Believe it or not, I still don’t consider myself a poet, despite what I then uttered to myself: “the sauce is a loss.” I do not know where these words came from, but they seemed to be reflexive; If I had dropped a baguette, I most likely would have pronounced it deceased with equal rhythm.

I made it home, imagining myself limping. I made sure to take inventory of my groceries the moment I got in, in hopes that if by any chance I had been hemorrhaging food all the way (as I did not dare to stop during the moment of crisis, should anyone be watching), I at least had the steaks and the now-bereaved cousin, tomato juice.

Fortunately it was all there, sans sauce, and I then made my way to the garage to put my bike away and proceed to cook myself a late dinner.

And then I jammed the garage door.

I had also forgotten my keys in the house, so I was forced to ring the bell despite many cartoonish tries involving my full body weight at fixing the garage without waking or bothering anyone. I kept expecting to see someone looking out their window to see who was burglarizing their next door neighbor, but no one seemed interested.

Eventually, the handle of a hedge trimmer proving useless, Mr. B then pried the door loose with a crowbar and small push from myself. I apologized for the hundredth time and we parted ways, having bonded as landlord and tenant.

I quit my job yesterday. I meant to in person, and to give a two week’s notice, but after my bus was an hour late and I had been suppressing the urge to pee for an hour as well, I quickly made my way back home where I broke off my engagement with RetailMart via phone. I won’t deny that I saw the bus coming at that very moment, but the decision had been made; or rather, seeing the bus and knowing the hour-long commute that awaited me, was the catalyst for my decision.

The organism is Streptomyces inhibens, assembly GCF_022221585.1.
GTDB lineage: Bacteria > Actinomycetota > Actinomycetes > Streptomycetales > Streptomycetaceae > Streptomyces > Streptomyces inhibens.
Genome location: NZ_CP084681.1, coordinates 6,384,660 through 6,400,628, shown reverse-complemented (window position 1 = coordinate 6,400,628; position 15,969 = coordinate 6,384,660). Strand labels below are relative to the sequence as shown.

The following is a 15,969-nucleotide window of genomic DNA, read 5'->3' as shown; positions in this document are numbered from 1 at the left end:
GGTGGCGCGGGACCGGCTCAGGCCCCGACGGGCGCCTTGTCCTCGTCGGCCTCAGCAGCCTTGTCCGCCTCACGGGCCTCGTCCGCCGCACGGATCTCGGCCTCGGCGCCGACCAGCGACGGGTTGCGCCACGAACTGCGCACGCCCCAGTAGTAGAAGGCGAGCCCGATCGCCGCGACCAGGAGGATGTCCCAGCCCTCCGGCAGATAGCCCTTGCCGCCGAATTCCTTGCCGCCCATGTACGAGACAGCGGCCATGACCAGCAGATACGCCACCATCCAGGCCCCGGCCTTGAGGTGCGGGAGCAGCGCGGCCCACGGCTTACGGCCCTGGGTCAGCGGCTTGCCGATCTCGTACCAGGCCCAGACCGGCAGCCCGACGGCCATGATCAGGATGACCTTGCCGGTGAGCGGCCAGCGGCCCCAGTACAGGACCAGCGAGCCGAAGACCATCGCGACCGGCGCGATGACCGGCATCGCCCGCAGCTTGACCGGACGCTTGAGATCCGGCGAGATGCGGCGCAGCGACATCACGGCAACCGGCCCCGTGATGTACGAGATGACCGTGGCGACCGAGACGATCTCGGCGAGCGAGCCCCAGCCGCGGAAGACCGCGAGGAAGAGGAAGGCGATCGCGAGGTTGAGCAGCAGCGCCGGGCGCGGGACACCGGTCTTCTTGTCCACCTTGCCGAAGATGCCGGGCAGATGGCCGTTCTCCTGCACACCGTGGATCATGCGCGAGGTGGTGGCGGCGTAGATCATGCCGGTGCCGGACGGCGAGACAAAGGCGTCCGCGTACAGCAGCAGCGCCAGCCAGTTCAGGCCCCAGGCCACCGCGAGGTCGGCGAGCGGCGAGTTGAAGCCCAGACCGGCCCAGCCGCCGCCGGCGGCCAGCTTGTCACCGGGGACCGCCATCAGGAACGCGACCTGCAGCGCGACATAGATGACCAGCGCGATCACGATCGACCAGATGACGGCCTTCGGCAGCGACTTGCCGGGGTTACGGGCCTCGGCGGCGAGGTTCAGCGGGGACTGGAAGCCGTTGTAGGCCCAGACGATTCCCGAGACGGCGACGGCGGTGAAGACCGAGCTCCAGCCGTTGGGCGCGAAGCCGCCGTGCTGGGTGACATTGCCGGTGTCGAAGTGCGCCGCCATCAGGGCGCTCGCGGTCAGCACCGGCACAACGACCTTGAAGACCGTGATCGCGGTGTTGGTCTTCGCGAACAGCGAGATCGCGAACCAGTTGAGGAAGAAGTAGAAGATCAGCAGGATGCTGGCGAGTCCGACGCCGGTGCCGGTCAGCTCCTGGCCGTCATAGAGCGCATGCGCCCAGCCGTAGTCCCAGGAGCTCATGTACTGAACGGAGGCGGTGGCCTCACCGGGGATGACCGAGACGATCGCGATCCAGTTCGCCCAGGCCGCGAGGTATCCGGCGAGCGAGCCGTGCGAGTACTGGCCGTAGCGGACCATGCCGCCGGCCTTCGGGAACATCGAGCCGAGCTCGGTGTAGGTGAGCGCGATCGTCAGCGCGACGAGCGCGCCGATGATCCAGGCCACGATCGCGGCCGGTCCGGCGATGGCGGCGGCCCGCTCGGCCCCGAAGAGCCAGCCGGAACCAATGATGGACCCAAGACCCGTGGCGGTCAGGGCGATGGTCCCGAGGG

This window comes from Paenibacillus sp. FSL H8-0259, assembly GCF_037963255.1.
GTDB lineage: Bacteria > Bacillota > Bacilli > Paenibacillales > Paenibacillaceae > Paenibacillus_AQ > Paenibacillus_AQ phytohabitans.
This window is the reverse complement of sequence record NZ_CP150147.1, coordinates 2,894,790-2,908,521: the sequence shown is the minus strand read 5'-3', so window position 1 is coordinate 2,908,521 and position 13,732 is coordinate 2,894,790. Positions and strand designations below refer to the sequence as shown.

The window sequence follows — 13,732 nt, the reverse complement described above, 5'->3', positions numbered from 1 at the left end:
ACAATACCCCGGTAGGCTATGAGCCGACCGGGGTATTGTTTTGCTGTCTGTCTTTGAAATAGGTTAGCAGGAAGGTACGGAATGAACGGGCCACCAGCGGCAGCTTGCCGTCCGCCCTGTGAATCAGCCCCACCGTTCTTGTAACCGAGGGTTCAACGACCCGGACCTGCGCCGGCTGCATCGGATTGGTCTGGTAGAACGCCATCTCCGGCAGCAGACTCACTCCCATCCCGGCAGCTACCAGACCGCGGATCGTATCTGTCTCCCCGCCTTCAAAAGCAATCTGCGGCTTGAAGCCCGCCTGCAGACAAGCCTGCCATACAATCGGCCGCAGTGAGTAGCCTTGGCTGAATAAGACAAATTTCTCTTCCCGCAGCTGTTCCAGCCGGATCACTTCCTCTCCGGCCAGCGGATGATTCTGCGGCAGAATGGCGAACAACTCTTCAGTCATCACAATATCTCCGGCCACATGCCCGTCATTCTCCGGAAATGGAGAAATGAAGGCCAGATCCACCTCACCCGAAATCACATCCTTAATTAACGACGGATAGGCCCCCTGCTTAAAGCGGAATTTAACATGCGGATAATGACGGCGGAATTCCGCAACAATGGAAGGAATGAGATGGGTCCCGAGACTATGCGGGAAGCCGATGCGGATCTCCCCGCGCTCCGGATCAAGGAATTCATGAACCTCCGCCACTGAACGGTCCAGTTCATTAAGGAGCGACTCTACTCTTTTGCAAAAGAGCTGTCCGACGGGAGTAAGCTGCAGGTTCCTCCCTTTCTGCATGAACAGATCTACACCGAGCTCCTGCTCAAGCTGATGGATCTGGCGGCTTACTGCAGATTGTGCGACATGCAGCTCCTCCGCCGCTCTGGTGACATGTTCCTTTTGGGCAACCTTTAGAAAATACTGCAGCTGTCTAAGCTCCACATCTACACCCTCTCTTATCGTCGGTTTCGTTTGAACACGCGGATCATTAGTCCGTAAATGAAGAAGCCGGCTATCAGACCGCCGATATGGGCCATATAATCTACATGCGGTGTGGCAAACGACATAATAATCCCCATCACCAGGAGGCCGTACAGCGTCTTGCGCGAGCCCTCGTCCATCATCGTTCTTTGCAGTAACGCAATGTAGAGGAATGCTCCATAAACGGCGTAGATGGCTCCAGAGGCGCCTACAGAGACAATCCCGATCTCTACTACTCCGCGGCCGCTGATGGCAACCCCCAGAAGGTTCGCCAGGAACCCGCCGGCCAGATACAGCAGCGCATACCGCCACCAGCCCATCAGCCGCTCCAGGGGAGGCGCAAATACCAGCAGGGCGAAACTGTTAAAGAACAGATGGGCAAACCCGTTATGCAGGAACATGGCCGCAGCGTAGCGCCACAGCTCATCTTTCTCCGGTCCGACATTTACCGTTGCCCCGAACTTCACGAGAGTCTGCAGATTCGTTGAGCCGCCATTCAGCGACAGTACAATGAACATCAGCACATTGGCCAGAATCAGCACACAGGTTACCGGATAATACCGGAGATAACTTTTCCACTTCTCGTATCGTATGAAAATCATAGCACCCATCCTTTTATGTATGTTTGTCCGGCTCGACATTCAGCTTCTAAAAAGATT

I wrote out the break up on an envelope with a nearby lead-pencil prior to the phone call, then reciting my speech, even rehearsing the line: “Hello, may I speak to HR?”

Here is the resignation speech, verbatim (according to envelope):

        “I wanted to do this in person, but I waited for my bus for over an hour and it just wasn’t coming, so I’m afraid I can’t make it today.

        I am giving my notice of resignation as of today and will not be coming in tomorrow. I appreciate the opportunity to work for this company & with this team & maybe I will again the future

        I would like to email a letter of resignation, is there an address I can send it to?

        Once again, thank you.”

After I had gotten most of it out over the phone, trying my best not to sound as though I were reading a script, I trailed off with a “well, uh, yes” and let out a deepish breath, but through the lips as though blowing out smoke, absent-mindedly into the receiver of my cell phone.

There was a silence, the brevity of which I was grateful for, and then a poetic disyllabic acknowledgement which on paper would double as a question: “okay?”

Then what followed was a less tense and consequently less focused or noteworthy closing speech, to which the reply was an “okay, I’ll tell them (upper management?)” and then after an apology from myself that was, by all intentions professional, there was a cryptic “good luck” and my parting reply which consisted of a stunted double-goodbye and a “have a good day” that I can only hope was obliterated by the replacing of the corded phone in its cradle.

I half-believed that I would receive a phone call from one of the managers, who were, for lack of a better word, intimidating men, with business goatees.

But the day progressed normally. And today I slept until twelve in the afternoon.  I also have another job lined up, so all is well.